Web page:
More particularly, when the segment information Mk outputted from the mode memory device 150 is changed to Mk=2 from Mk=1, the first parameter memory device 158 would produce a decrement information Δk[2] (a negative value) regarding the sustain segment. Then, in the accumulator ACC, the negative decrement information ΔK[2] is sequentially added in each DAC cycle to the accumulated value τΔk[1] obtained when the first decay level DL[k] is reached, whereby the accumulated value ΣΔk[2] for the sustain segment decreases successively. During such accumulation operation, when the key-on signal KON becomes "0" as a result of key release, the inverter 151 applies a signal "1" to the OR gate circuits 152 and 153. Then, signals "1" outputted from the OR gate circuits 152 and 153 are applied to the information write input terminal of the mode memory device 150 via AND gate circuits 154 and 155. Thus, the segment information Mk would be updated from Mk=2 to Mk=3. Thereafter, the accumulation operation is executed based on the decrement information Δk[3] regarding the second decay segment.

Although this accumulation operation regarding the second decay segment is executed in the same manner as above described, this accumulation operation terminates when the accumulated value k[3] becomes "0".

More particularly, as the accumulated value ΣΔk[3] becomes "0", a detection signal EVO denoting this fact would be outputted from the NOR gate circuit 165. On the other hand, at this time, since the segment information Mk is equal to 3, the mode detector 166 outputs a signal "1" showing that Mk≧2. For this reason, the output signal of the NAND gate circuit 167 becomes "0" thus disabling the gate circuit 161 in the accumulator ACC, with the result that the accumulation operation regarding a partial tone signal in which ΣΔk[3]=0 is terminated.

Where the decrement information Δk[2] regarding the sustain segment has a large value, the accumulated value ΣΔk[2] may become "0" so that the key-on signal KON would not become "0". In such a case too, a signal "0" is supplied from the NAND gate circuit 167 to terminate the accumulation operation. In this case, the segment information Mk is updated to Mk=3 when the key-on signal KON becomes "0".

The accumulated values ΣΔk[0], ΣΔk[1], ΣΔk[2] and k[3] regarding respective segments of the attack, the first, the sustain and the second decays of respective partial tone signals formed in a manner as above described are outputted as envelope signals in synchronism with the calculating timings of respective partial tone signals, thus setting amplitudes of the envelope waveforms which are different for respective partial tone signals.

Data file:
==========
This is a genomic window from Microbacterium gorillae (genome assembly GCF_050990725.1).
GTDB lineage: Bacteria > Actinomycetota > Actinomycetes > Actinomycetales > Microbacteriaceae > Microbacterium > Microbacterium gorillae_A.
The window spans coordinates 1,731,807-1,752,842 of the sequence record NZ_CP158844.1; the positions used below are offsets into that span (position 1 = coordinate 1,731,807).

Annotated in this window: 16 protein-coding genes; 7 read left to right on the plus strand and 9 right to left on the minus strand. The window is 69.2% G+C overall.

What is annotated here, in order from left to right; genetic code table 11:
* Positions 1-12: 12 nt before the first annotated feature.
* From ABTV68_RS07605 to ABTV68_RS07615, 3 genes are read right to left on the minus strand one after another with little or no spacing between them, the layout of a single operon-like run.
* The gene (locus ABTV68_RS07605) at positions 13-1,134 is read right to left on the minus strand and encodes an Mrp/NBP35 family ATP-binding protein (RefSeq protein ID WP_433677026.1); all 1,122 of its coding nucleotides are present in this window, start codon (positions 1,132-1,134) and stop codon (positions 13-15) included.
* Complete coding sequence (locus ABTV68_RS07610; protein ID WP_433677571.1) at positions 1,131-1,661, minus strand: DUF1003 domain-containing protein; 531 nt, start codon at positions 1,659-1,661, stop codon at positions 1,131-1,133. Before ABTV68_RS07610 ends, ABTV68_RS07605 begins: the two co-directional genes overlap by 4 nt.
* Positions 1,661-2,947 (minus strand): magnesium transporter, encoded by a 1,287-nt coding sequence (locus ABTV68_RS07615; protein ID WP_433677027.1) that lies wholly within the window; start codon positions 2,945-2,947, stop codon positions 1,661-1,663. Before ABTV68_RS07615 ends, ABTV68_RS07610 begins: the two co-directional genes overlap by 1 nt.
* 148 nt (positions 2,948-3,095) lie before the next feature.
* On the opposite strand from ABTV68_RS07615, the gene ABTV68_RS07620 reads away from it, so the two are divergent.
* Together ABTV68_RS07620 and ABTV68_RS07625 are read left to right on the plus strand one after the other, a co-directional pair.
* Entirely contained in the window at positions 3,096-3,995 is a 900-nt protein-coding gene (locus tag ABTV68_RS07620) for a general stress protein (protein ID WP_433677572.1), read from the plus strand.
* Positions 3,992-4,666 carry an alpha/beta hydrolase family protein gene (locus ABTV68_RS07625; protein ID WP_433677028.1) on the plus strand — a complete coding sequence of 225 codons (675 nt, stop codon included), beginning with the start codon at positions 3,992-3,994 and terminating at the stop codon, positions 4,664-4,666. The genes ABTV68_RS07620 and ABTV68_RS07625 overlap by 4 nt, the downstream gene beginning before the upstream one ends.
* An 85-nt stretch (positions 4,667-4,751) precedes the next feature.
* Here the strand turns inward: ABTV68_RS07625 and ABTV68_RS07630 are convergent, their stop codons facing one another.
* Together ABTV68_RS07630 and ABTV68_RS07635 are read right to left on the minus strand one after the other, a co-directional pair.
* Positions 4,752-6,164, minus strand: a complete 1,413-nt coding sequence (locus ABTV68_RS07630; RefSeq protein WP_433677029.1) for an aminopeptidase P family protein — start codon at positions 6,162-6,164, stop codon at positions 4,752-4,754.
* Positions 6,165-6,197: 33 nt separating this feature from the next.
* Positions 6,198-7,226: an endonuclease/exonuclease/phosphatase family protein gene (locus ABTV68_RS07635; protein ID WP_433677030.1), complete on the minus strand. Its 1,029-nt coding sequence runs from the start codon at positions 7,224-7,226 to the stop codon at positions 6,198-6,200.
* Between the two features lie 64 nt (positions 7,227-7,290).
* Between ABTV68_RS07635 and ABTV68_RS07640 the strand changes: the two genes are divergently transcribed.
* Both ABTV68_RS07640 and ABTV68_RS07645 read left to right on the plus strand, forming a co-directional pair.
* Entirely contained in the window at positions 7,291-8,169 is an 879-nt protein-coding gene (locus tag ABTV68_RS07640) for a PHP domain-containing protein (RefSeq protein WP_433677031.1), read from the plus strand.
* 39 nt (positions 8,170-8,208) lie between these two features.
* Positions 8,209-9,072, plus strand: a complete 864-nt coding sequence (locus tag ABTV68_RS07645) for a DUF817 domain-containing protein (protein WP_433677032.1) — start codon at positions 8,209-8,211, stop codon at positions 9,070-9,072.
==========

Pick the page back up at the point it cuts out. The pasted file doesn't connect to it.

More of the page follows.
FIG. 12 shows another embodiment of the electronic musical instrument according to this invention. Similar to the embodiment shown in FIG. 1, it comprises 8 time divisioned time slots ts0 through ts7 but in this modification these 8 time slots are divided into two groups, that is a first group ts0 through ts3 and a second group ts4 through ts7 for independently forming two musical tone signals having different tone pitches and tone colors.

More particularly, in the first time slot groups ts0 through ts3 as shown in FIG. 13, a plurality of partial tone signals h12w having the 12th partial tone signal h12 as the center component are calculated by multiplying the 12th order partial tone signal of a frequency of 12fl with a Hanning window signal HW having a time width WT of (1/2)×(T). In the time slot ts3, one period T(1/fl) of the musical tone signal is divided into 4 intervals and in respective intervals, a Hanning window signal HW having a time width WT of (1/4)×(T) is multiplied respectively with the 16th order, the 24th order, the 32th order and the 40th order partial tone signals h16, h24, h32 and h40 respectively having frequencies of 16fl, 24fl, 32fl and 40fl to form a plurality of partial tone signals h16w, h24w, h32w and 40w respectively the first order partial tone signal H1 having a frequency of f1 is calculated. In the time slot ts0, in the time slot ts1, a plurality of partial tone signals h4w having the fourth order partial tone signal h4 as the center component are calculated by multiplying the fourth order partial tone signal h4 having a frequency of 4fl with a Hanning window signal HW having a time width WT of T(=1/fl), in the time slot ts2 and in the fore half of one period T(=1/fl) of the musical tone signal, a plurality of partial tone signals h8w having the 8th order partial tone signal h8 as the center component are calculated by multiplying the 8th order partial tone signal having a frequency of 8fl with a Hanning window signal HW having a time width WT of (1/2)×(T), whereas in the later half portion, having the 16th order partial tone signals h16, the 24th order partial tone signals h24, the 32th order partial tone signal h32 and the 40th order partial tone signal h40 as their center components.